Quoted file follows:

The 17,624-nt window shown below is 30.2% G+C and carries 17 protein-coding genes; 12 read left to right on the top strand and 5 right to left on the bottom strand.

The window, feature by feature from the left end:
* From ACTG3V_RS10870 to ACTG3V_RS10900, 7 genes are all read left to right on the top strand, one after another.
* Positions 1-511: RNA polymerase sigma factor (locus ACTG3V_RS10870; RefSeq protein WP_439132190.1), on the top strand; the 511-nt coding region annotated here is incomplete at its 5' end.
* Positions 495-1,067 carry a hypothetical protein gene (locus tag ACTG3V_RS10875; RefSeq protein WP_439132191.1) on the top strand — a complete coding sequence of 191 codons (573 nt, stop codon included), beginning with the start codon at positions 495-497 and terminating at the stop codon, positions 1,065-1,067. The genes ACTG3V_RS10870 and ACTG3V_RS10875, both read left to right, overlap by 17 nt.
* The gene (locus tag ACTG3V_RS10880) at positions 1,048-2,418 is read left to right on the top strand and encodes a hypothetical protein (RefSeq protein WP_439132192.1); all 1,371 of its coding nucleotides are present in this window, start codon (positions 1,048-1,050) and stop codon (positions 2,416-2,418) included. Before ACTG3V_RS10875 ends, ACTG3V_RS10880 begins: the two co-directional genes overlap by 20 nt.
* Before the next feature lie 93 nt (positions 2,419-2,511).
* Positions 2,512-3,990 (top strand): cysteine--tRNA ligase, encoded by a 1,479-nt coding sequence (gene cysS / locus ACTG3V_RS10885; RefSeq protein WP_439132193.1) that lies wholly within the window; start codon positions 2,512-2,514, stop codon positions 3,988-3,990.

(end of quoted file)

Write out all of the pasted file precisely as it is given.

The 17,624-nt window shown below is 30.2% G+C and carries 17 protein-coding genes; 12 read left to right on the top strand and 5 right to left on the bottom strand.

The window, feature by feature from the left end:
* From ACTG3V_RS10870 to ACTG3V_RS10900, 7 genes are all read left to right on the top strand, one after another.
* Positions 1-511: RNA polymerase sigma factor (locus ACTG3V_RS10870; RefSeq protein WP_439132190.1), on the top strand; the 511-nt coding region annotated here is incomplete at its 5' end.
* Positions 495-1,067 carry a hypothetical protein gene (locus tag ACTG3V_RS10875; RefSeq protein WP_439132191.1) on the top strand — a complete coding sequence of 191 codons (573 nt, stop codon included), beginning with the start codon at positions 495-497 and terminating at the stop codon, positions 1,065-1,067. The genes ACTG3V_RS10870 and ACTG3V_RS10875, both read left to right, overlap by 17 nt.
* The gene (locus tag ACTG3V_RS10880) at positions 1,048-2,418 is read left to right on the top strand and encodes a hypothetical protein (RefSeq protein WP_439132192.1); all 1,371 of its coding nucleotides are present in this window, start codon (positions 1,048-1,050) and stop codon (positions 2,416-2,418) included. Before ACTG3V_RS10875 ends, ACTG3V_RS10880 begins: the two co-directional genes overlap by 20 nt.
* Before the next feature lie 93 nt (positions 2,419-2,511).
* Positions 2,512-3,990 (top strand): cysteine--tRNA ligase, encoded by a 1,479-nt coding sequence (gene cysS / locus ACTG3V_RS10885; RefSeq protein WP_439132193.1) that lies wholly within the window; start codon positions 2,512-2,514, stop codon positions 3,988-3,990.